Introduction to the GIS Database
Geographic Information Systems (GIS): A Tool for Ecological Research and Natural Resource Management
A Geographic Information System (GIS) is a computer-aided method to collect, manipulate, analyze and display spatial data. These data exist in two distinct digital formats (vector or raster). In the vector format, spatial data are represented as points, lines or polygons, with the ability to store additional attributes with the features (e.g., sample locations, streams, road networks or political boundaries). In the raster format, data are stored as a continuous field of uniformly sized grid cells in which each cell contains a single value (e.g., satellite images or elevation models). The University of Kansas Field Station, through the Kansas Biological Survey, maintains GIS capabilities using ESRI ArcGIS software installed on computers in laboratories and offices.
GIS represents a powerful tool for investigating diverse research questions and for natural resource management. At the Field Station, scientists use GIS to address questions related to changes in land use and land cover, habitat assessment and other landscape-level phenomena. At a finer spatial scale, researchers use GIS to analyze data from experimental plots and grids dealing with vegetation distribution, animal movements and other themes.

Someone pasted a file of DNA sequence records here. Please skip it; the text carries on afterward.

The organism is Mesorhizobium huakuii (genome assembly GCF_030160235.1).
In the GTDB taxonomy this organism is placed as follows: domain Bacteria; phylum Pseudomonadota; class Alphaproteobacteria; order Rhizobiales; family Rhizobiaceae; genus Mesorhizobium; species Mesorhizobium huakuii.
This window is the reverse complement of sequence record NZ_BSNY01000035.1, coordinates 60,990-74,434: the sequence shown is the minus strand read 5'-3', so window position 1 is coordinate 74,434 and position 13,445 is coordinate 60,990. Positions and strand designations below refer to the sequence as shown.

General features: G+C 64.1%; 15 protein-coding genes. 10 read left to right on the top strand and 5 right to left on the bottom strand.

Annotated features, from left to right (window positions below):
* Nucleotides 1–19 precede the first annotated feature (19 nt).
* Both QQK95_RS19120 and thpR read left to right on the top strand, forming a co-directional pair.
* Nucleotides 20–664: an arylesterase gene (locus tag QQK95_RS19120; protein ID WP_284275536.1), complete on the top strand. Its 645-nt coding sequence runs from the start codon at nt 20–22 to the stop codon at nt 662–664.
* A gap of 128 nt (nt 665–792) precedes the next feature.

The Field Station provides its user community with a set of baseline data for use without restriction: for example, soils, topography, management unit boundaries, facilities, historic vegetation and an extensive set of aerial photography dating back to 1941 are available. The Field Station also maintains GIS databases on individual research projects and biological data that are available upon request.
Data may be accessed through the web portal of the Kansas Biological Survey here.